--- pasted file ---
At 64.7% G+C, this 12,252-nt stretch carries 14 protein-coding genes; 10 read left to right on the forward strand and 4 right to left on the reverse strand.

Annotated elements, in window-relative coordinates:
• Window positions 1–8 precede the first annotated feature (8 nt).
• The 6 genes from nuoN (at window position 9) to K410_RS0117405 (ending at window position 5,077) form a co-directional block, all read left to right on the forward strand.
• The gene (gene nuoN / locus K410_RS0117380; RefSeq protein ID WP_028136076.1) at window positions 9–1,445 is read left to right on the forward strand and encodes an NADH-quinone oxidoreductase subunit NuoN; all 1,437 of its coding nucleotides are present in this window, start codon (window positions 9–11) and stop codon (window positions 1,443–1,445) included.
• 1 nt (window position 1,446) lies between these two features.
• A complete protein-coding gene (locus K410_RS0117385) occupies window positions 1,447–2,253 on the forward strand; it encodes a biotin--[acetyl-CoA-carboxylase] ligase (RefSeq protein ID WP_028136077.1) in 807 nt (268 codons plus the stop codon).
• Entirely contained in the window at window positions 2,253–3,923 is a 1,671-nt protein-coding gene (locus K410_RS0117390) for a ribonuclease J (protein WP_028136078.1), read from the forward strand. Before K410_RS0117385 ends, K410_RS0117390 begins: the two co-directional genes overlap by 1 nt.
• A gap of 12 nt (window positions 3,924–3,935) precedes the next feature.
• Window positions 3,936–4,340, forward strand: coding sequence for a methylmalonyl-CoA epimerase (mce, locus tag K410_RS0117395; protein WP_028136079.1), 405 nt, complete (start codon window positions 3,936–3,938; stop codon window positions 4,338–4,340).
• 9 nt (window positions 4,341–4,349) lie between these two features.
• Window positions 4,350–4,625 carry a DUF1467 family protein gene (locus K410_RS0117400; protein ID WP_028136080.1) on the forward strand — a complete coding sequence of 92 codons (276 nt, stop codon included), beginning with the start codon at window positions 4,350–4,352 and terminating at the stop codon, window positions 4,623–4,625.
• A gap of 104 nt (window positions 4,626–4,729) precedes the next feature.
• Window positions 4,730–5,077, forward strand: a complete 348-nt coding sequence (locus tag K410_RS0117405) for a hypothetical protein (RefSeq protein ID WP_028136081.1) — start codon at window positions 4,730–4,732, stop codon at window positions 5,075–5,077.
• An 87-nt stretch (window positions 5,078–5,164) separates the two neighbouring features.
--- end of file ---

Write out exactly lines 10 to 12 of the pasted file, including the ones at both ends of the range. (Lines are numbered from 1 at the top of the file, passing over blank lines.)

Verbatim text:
• Window positions 3,936–4,340, forward strand: coding sequence for a methylmalonyl-CoA epimerase (mce, locus tag K410_RS0117395; protein WP_028136079.1), 405 nt, complete (start codon window positions 3,936–3,938; stop codon window positions 4,338–4,340).
• 9 nt (window positions 4,341–4,349) lie between these two features.
• Window positions 4,350–4,625 carry a DUF1467 family protein gene (locus K410_RS0117400; protein ID WP_028136080.1) on the forward strand — a complete coding sequence of 92 codons (276 nt, stop codon included), beginning with the start codon at window positions 4,350–4,352 and terminating at the stop codon, window positions 4,623–4,625.